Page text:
National Horseracing Museum playing vital role in helping people with dementia

Racehorses – or even fountains – can have a positive impact on the lives of people with dementia.

Hazel Courtley has seen at first hand, as community engagement manager at the National Horseracing Museum, the beneficial effect that meeting a retired racehorse can have for visiting dementia groups.

Whether it is bringing a distant memory back to life, or simply the “multi-sensory” experience of standing by or stroking one of the thoroughbreds housed in the museum stables and paddock, the moments are precious.

Dual Group One-winning sprinter Kingsgate Native is taking life at a slower pace these days in his retirement at the National Horseracing Museum in Newmarket
Dual Group One-winning sprinter Kingsgate Native is taking life at a slower pace these days in his retirement at the National Horseracing Museum in Newmarket (John Giles/PA)

Courtley is among staff at the museum, based at Palace House in Newmarket, who help people with dementia get the most from their visits – meeting the horses, including former top sprinter Kingsgate Native,  and then chatting with one another over tea and cake in the on-site cafe, the ‘Tack Room’.

In partnership with the Newmarket Dementia Action Alliance, staff also seek to take the museum out into the community – taking slides of the Palace House site and equine inhabitants to show care-home residents.

It was on one of those trips that Courtley was surprised and delighted to discover that vivid memories can often be stirred apparently at random.

“We’ve gone out into care homes, where obviously you may get a percentage of people there with dementia,” she said.

“We show photographs of this site as it used to be, because it is quite historic.

“I remember showing a slide of a fountain that dates back to the Edwardian period, and a gentleman there absolutely lit up and remembered where there were goldfish around him – and remembered pinching one of the goldfish.

“He was very, very animated just by seeing that picture of the fountain. It’s different triggers for different people.”

Many others, of course, are simply enchanted by the presence of the hand-picked horses.

“We belong to the Newmarket Dementia Action Alliance,” Courtley added.

“A lot of organisations have signed up to that, with a view of making Newmarket a more dementia-friendly town.

“As part of that, we’ve done quite a lot of awareness training with our staff – and we’ve been working with the Dementia Café at All Saints Church, just down the road.

“We have ex-racehorses here, and (the groups) come and engage with the horses and go to the café – that’s been the focus of the experience, rather than museum galleries.

“That’s what the café felt their members would benefit most from.

“We work with the Retraining of Racehorses charity, so they’re ex-racehorses and are obviously carefully chosen for the visitor site to be fine in this sort of environment.”

The sights, sounds and smells may not linger in all memories – but the hope is that the benefits are nonetheless long-lasting.

“It is about trying to create positive experiences which is the most important thing,” said Courtley.

“People might not necessarily remember exactly an experience they have, but obviously they will retain the emotion from it.

“Where they meet the horses, it’s quite a multi-sensory experience. They can stroke the horses, there are the sounds and the smells.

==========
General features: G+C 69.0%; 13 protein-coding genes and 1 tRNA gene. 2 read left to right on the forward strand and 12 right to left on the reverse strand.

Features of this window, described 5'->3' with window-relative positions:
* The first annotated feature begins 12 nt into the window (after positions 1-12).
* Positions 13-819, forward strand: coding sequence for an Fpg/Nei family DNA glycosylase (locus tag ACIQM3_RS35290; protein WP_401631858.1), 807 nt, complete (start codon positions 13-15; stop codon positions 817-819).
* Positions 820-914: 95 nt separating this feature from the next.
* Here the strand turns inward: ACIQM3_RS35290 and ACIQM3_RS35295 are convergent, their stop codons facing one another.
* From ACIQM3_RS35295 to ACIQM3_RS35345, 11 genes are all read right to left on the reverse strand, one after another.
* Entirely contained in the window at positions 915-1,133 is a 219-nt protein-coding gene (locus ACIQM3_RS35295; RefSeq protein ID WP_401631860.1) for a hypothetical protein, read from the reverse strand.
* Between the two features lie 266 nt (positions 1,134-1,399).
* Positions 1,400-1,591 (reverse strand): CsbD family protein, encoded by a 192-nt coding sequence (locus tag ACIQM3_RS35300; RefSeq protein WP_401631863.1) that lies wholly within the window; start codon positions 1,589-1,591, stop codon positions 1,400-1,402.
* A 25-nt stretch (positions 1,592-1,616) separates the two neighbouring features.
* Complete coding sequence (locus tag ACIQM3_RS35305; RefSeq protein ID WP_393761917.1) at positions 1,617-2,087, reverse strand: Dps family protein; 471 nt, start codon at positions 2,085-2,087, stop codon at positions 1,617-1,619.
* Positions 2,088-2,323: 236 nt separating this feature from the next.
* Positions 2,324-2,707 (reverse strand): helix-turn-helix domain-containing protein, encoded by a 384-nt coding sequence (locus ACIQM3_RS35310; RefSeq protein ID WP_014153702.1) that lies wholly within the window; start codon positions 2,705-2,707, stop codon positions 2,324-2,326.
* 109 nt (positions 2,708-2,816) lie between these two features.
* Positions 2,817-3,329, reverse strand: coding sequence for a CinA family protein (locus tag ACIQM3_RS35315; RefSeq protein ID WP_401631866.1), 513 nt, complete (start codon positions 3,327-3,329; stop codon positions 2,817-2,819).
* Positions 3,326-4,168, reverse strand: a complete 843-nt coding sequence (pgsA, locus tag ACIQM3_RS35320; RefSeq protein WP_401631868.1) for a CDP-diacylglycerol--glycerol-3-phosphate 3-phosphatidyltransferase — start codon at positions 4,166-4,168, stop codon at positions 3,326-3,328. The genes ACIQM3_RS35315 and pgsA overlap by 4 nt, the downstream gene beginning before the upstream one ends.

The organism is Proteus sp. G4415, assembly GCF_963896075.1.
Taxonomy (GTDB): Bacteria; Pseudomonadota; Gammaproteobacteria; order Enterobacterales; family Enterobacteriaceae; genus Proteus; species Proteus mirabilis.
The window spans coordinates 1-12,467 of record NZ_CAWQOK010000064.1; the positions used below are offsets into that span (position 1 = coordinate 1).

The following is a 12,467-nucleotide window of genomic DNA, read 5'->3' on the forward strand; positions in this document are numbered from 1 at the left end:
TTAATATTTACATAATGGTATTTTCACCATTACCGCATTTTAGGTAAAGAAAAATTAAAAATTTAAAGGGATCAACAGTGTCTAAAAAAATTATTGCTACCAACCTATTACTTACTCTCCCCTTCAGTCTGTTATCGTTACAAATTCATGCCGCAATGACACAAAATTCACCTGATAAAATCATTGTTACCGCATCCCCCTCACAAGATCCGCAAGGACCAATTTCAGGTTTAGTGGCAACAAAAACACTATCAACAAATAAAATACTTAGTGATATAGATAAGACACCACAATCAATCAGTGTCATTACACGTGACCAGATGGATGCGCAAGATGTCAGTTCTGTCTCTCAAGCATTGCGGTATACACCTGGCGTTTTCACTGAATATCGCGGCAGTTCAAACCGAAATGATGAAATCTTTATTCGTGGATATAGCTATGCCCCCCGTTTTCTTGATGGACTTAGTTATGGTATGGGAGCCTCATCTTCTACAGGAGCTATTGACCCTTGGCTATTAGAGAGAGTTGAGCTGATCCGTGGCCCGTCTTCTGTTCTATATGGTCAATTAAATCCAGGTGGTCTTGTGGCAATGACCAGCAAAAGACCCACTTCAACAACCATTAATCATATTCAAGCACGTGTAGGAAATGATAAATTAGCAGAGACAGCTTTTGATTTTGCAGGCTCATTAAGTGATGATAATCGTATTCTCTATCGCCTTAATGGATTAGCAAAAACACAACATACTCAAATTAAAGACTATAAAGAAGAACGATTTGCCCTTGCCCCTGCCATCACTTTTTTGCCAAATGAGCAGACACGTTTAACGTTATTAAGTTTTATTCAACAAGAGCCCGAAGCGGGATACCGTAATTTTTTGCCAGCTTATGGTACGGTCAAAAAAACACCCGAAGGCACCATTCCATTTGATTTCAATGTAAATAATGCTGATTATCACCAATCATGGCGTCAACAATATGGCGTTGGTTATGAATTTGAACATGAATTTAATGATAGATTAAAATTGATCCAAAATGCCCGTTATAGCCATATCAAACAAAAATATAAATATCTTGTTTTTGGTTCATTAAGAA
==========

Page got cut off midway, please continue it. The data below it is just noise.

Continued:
“Then there is the café, and that social experience as well – just being out and about, drinking tea and eating cake and doing those quite normal things but in a different setting.”

Coronavirus lockdown restrictions put the visits on hold – but as measures ease, following the reopening of the museum to the public this month, the intention is to re-engage fully and perhaps welcome groups from significantly further afield too.

Courtley added: “We would have been doing more last year. But obviously with lockdown, it’s been a bit tricky, and groups haven’t necessarily been meeting.

“Once they are happy to come out again, then we hope to pick up and develop it a bit more. We’re in quite early stages, I’d say, but it’s nice to know we have something we can offer that is of benefit.

“It’s lovely to see them engage with the horses and enjoy the visit.”

Museum staff have been trained to help make the most of the interactions – and handle the unexpected challenges too, which may crop up when a group arrives.

“It’s trying to have a general awareness, but also an awareness of your site – where potentially there might be challenges,” she said.

“They include in (the training) a very good film that shows somebody just getting ready to try to leave the house, and what that experience might look like for someone with dementia.

“It’s getting people to try to understand that perspective really, and what the challenges might be.

“(It can be) quite simple things – if you’ve got a black mat on the floor, for example, near a door, for somebody with dementia that could appear to be maybe a hole.”

That exchange of practical information, for the everyday lives of staff and their own friends and family too, is perhaps an unintended consequence of the dementia groups’ visit.

It is not only the visitors whose quality of life can be enhanced, as Courtley explains.

“It’s always so nice for us if a visit here can have a really positive impact on somebody’s well-being,” she said.

“(But) it is also awareness raising, and part of that is trying to see the world through the eyes of somebody who might be experiencing dementia.”

* The National Horse Racing Museum is open from Tuesdays to Sundays, 10am – 5pm. For information about visiting see

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